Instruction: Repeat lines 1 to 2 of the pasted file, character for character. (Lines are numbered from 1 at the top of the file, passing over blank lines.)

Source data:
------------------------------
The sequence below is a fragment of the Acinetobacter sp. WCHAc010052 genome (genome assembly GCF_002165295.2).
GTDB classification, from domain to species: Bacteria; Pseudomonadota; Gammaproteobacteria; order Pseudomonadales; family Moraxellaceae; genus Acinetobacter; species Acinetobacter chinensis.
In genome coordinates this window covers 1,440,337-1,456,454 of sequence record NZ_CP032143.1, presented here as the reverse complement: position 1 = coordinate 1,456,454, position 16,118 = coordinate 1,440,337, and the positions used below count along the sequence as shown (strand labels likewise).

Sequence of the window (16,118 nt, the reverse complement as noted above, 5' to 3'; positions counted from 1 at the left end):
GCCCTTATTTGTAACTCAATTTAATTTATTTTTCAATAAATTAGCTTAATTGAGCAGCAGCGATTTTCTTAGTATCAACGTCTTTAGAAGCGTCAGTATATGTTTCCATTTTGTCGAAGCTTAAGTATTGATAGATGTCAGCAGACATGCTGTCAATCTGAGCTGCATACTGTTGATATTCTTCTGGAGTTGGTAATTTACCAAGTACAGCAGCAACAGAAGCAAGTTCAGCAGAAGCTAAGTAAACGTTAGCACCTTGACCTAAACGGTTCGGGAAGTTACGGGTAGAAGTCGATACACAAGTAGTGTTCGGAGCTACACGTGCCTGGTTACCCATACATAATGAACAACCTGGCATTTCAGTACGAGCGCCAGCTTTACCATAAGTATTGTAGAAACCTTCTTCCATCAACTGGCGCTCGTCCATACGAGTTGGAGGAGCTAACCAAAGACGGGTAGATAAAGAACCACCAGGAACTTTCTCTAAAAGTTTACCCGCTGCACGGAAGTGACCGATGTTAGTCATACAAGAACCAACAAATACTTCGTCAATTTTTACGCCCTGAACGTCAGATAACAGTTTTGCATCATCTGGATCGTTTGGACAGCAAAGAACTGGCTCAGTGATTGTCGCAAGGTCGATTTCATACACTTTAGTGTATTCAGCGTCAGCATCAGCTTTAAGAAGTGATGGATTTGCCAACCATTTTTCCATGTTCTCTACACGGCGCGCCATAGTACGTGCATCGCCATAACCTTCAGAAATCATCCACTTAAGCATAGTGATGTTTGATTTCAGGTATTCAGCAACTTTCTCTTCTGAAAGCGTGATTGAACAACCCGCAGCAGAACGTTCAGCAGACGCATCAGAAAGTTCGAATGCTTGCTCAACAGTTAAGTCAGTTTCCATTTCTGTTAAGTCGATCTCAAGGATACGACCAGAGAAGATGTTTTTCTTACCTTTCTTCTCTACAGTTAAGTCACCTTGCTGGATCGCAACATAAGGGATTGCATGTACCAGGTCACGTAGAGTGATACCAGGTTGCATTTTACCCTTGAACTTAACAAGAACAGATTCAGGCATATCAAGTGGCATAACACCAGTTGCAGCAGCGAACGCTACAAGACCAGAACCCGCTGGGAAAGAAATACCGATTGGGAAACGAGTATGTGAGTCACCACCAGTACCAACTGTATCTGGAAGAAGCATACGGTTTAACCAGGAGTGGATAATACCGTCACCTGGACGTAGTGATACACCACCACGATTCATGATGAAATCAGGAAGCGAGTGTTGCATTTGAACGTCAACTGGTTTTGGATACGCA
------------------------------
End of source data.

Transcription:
The sequence below is a fragment of the Acinetobacter sp. WCHAc010052 genome (genome assembly GCF_002165295.2).
GTDB classification, from domain to species: Bacteria; Pseudomonadota; Gammaproteobacteria; order Pseudomonadales; family Moraxellaceae; genus Acinetobacter; species Acinetobacter chinensis.